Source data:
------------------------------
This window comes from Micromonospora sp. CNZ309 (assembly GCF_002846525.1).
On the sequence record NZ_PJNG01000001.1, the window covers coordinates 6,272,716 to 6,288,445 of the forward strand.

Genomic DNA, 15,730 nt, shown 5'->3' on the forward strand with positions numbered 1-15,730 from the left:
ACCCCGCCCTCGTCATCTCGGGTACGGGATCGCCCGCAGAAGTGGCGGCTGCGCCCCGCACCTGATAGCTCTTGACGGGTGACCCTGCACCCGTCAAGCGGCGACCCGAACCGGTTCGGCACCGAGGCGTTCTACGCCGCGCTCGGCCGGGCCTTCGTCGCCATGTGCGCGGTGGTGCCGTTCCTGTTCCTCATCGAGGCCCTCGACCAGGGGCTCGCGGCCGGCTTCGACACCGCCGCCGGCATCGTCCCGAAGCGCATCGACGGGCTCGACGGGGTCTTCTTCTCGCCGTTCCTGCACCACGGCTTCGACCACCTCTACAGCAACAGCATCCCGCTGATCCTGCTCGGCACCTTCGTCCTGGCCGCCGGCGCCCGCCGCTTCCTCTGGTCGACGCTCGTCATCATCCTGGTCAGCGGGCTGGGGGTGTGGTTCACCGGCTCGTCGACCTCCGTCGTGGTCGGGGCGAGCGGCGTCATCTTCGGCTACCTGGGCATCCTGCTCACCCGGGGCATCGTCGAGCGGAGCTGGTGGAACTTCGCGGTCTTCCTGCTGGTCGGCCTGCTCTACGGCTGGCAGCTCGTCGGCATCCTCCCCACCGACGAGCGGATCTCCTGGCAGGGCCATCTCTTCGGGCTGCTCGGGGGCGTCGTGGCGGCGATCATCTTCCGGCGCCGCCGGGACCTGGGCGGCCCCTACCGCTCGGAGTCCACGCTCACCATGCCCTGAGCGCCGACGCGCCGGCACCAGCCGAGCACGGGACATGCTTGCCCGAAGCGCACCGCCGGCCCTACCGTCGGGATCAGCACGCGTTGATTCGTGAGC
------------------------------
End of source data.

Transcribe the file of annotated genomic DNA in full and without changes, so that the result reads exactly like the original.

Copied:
This window comes from Micromonospora sp. CNZ309 (assembly GCF_002846525.1).
On the sequence record NZ_PJNG01000001.1, the window covers coordinates 6,272,716 to 6,288,445 of the forward strand.

Genomic DNA, 15,730 nt, shown 5'->3' on the forward strand with positions numbered 1-15,730 from the left:
ACCCCGCCCTCGTCATCTCGGGTACGGGATCGCCCGCAGAAGTGGCGGCTGCGCCCCGCACCTGATAGCTCTTGACGGGTGACCCTGCACCCGTCAAGCGGCGACCCGAACCGGTTCGGCACCGAGGCGTTCTACGCCGCGCTCGGCCGGGCCTTCGTCGCCATGTGCGCGGTGGTGCCGTTCCTGTTCCTCATCGAGGCCCTCGACCAGGGGCTCGCGGCCGGCTTCGACACCGCCGCCGGCATCGTCCCGAAGCGCATCGACGGGCTCGACGGGGTCTTCTTCTCGCCGTTCCTGCACCACGGCTTCGACCACCTCTACAGCAACAGCATCCCGCTGATCCTGCTCGGCACCTTCGTCCTGGCCGCCGGCGCCCGCCGCTTCCTCTGGTCGACGCTCGTCATCATCCTGGTCAGCGGGCTGGGGGTGTGGTTCACCGGCTCGTCGACCTCCGTCGTGGTCGGGGCGAGCGGCGTCATCTTCGGCTACCTGGGCATCCTGCTCACCCGGGGCATCGTCGAGCGGAGCTGGTGGAACTTCGCGGTCTTCCTGCTGGTCGGCCTGCTCTACGGCTGGCAGCTCGTCGGCATCCTCCCCACCGACGAGCGGATCTCCTGGCAGGGCCATCTCTTCGGGCTGCTCGGGGGCGTCGTGGCGGCGATCATCTTCCGGCGCCGCCGGGACCTGGGCGGCCCCTACCGCTCGGAGTCCACGCTCACCATGCCCTGAGCGCCGACGCGCCGGCACCAGCCGAGCACGGGACATGCTTGCCCGAAGCGCACCGCCGGCCCTACCGTCGGGATCAGCACGCGTTGATTCGTGAGC